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People, including me, kill mosquitos because they are annoying

yhama's picture


November 13th, 2015


People, including me, kill mosquitos because they are annoying. People, including me, have dogs because they are cute. Why is it the problem that some species become extinct? What is the real meaning of “the problem of sharing our earth with other creatures,”? (Kolbert, p.261)

I felt something odd while reading both “The Sixth Extinction” and “The Collapse of Western Civilization” and the following discussion in the class. I had no idea what to write in the essay because I haven’t realized the cause of the discomfort. Now, I would like to think about two points of view comparing the two books.

First, in The Sixth Extinction, Kolbert states the importance of protecting the species in the earth. “Having been alerted to the ways in which we’re imperiling other species, can’t we take action to protect them? Isn’t the whole point of trying to peer into the future so that, seeing dangers ahead, we can change course to avoid them?” (Kolbert p,261) However, why do people have to protect them? Why is it important to save the frogs which most of us don’t see through our lives? As people can kill mosquitos but pretty dogs, there is a reason which depends on humans’ subjectivity. People should protect other species in order to keep the environment which “they are comfortable to live in”. The new kind of animals and the plants can live in the earth even after people become extinct. It is arrogant to say that protect the wild life by humans’ effort. What we are doing is for ourselves. In terms of this view, “The Collapse of Western Civilization” has a point. “As food shortage and disease outbreaks spread and sea level rose, these governments found themselves without the infrastructure and organization ability to quarantine and relocate people.” (Oreskes and Conway, p51) This book appeals to us making use of the power of fear. That can drive us to make an action for ourselves and for the environment.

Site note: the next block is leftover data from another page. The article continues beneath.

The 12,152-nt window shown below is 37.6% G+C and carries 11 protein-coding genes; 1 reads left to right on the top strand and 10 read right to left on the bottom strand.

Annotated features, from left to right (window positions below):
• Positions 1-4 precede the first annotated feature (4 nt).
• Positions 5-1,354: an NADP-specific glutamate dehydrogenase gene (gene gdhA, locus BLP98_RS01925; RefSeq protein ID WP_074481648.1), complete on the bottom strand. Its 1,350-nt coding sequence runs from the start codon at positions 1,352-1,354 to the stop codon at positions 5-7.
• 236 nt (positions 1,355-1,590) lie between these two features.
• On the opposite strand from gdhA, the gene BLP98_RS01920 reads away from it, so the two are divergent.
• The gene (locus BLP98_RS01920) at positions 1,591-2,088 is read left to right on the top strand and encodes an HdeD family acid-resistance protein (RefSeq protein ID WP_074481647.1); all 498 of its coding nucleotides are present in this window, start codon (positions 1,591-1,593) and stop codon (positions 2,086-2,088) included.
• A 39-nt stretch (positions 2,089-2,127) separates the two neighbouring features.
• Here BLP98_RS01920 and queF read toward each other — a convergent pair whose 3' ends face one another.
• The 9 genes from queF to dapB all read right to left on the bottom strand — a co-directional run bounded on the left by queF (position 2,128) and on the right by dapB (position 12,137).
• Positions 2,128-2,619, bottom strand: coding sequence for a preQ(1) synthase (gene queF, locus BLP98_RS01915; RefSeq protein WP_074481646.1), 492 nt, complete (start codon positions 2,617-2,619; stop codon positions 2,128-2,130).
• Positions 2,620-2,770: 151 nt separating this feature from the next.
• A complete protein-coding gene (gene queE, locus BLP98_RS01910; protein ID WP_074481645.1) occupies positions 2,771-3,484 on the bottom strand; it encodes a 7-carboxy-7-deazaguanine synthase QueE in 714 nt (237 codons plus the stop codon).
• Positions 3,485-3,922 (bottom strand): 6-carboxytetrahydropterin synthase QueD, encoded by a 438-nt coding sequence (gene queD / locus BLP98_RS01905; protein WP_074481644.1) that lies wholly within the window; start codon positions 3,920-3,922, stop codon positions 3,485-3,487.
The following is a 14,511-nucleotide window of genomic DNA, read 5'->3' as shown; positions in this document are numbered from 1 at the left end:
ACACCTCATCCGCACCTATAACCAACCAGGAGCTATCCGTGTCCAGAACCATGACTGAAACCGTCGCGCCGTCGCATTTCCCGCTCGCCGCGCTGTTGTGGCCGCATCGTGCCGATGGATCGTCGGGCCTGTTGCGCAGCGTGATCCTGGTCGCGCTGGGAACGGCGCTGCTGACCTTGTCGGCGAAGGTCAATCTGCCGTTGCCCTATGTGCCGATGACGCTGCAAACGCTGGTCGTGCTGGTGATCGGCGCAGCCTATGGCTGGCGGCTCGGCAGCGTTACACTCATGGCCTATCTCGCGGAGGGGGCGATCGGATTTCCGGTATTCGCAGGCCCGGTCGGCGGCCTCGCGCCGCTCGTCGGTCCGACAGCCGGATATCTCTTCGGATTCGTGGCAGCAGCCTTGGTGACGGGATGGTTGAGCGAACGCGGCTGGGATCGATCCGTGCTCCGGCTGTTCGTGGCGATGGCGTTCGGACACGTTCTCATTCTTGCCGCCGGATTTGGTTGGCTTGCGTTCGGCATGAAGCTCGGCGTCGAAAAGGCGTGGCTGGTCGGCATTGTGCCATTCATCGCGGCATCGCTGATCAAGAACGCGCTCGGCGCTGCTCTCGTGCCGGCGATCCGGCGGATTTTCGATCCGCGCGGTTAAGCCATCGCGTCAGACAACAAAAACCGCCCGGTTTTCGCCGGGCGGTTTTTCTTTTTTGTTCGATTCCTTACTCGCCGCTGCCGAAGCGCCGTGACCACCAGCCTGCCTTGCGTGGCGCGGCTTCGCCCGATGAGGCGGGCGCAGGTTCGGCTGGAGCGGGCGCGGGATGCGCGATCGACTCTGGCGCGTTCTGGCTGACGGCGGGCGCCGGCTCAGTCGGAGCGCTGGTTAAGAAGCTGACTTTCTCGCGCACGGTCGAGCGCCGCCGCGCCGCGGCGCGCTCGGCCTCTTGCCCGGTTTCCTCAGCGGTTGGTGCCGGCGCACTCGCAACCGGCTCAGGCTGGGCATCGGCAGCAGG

Second, it is about the hope. Kolbert states that “Wouldn’t it better, practically and ethically, to focus on what can be done and is being done to save species, rather than to speculate gloomily about a future in which the biosphere is reduced to little plastic vials? The director of a conservation group in Alaska once put it to me this way: ‘people have to have hope. I have to have hope. It’s what keeps us going’.”(Kolbert, p.262)

But how can we change the situation? As for both the endangered animals and the climate change, what we are doing now is temporary. Also, as in “The Collapse of Western Civilization”, it is written that “economic power was increasingly concentrated in a tiny elite, who came to be known as the ‘1 percent’ and then in a political elite propelled to power as the climate crisis forced dramatic interventions to relocate citizens displaced by sea level rise and desertification, to contain contagion, and to prevent mass famine.” (Oreskes and Conway, P.49). The situation is controlled by the government in many ways. I don’t know how to make a change.


jccohen's picture


It seems to me that what you’re saying here, especially toward the end of the essay, is that Oreskes and Conway’s book shows us a powerful truth that is greater and harsher than what Kolbert presents us with.  And then you say that you “don’t know how to make a change.”  Perhaps some of the issue here has to do with who “we” are – in the worldviews of Kolbert and O & C, and also in your worldview.  While Kolbert seems to be talking about what all of us can do through our daily actions and priorities, O & C focus on those with political and economic power.  And yet they too seem to imply that all of us are responsible, that we do have some capacity to impact politics and economics; although they don’t tell us how, I wonder what would happen if we read Take Back the Market as a companion piece to O & C…  Could this approach help you consider “how to make a change”?

You suggest earlier in the paper, “It is arrogant to say that protect the wild life by humans’ effort. What we are doing is for ourselves.”  What are you saying about this, that is, is it legitimate, even important that we do what we can for ourselves/humans, in this regard?